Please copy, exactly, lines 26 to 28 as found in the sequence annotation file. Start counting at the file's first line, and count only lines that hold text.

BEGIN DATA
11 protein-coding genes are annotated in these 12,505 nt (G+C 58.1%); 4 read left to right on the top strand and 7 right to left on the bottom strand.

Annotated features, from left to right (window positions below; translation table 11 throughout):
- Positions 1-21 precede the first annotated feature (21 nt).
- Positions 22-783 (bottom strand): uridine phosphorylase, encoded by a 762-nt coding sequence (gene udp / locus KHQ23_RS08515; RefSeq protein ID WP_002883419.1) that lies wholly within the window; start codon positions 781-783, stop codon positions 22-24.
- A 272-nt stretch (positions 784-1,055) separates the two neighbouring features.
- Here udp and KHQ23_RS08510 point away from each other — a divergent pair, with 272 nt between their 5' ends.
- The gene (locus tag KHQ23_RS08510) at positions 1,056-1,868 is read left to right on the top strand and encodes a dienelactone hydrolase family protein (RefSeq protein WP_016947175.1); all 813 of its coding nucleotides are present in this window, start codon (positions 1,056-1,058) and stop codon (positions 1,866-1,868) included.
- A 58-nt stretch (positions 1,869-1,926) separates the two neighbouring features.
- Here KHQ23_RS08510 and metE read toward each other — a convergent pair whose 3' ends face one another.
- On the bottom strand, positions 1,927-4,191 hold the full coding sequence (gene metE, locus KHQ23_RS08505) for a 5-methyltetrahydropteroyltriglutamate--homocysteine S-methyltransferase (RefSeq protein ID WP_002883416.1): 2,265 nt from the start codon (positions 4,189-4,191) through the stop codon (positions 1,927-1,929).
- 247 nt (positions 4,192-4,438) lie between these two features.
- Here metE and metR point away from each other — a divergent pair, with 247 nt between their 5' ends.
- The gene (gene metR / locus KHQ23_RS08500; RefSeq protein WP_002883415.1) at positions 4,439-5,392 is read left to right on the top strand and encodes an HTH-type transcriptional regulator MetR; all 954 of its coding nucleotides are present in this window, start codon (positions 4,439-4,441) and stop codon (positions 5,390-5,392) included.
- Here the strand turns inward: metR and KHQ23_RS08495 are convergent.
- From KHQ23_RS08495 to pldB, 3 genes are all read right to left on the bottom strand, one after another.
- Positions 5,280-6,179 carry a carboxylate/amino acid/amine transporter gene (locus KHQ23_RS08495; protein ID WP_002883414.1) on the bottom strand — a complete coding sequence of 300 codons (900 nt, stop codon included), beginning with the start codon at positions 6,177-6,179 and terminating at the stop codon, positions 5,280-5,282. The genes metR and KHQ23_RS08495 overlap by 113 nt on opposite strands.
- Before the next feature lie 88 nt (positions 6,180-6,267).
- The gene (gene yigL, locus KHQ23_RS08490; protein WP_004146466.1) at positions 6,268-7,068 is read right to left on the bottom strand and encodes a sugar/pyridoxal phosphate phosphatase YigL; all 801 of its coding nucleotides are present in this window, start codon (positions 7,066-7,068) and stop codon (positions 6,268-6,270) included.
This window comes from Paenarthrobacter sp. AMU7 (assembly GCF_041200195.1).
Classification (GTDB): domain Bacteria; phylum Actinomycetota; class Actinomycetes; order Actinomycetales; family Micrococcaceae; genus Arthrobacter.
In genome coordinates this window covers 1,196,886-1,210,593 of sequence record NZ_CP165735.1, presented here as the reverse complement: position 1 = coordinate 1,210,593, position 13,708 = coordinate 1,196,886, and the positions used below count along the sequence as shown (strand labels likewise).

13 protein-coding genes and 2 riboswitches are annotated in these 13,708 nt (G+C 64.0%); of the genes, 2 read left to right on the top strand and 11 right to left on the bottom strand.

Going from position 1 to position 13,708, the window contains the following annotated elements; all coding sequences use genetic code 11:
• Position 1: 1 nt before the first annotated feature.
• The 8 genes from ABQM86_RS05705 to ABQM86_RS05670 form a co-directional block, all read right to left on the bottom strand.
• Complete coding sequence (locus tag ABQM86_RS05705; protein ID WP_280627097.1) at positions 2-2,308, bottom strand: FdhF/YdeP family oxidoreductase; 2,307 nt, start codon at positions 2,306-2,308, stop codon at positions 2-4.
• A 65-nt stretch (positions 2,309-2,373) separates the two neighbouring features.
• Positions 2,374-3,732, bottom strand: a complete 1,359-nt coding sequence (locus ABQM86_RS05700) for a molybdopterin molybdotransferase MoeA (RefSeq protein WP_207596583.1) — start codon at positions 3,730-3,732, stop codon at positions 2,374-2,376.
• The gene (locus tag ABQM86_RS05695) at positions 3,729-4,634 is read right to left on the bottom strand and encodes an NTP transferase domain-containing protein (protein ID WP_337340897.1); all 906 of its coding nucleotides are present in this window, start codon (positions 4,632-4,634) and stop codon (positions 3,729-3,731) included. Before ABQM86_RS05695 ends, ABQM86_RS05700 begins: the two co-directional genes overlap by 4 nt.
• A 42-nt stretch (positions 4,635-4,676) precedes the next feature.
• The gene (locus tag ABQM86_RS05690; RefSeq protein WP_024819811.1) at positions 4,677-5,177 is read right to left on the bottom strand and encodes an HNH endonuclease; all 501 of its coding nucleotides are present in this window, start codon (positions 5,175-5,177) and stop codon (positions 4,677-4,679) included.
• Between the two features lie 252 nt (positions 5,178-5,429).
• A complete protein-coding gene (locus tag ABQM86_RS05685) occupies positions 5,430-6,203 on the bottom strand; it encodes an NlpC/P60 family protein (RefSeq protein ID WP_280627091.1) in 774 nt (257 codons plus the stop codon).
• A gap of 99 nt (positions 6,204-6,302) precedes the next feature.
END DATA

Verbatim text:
• Complete coding sequence (locus tag ABQM86_RS05705; protein ID WP_280627097.1) at positions 2-2,308, bottom strand: FdhF/YdeP family oxidoreductase; 2,307 nt, start codon at positions 2,306-2,308, stop codon at positions 2-4.
• A 65-nt stretch (positions 2,309-2,373) separates the two neighbouring features.
• Positions 2,374-3,732, bottom strand: a complete 1,359-nt coding sequence (locus ABQM86_RS05700) for a molybdopterin molybdotransferase MoeA (RefSeq protein WP_207596583.1) — start codon at positions 3,730-3,732, stop codon at positions 2,374-2,376.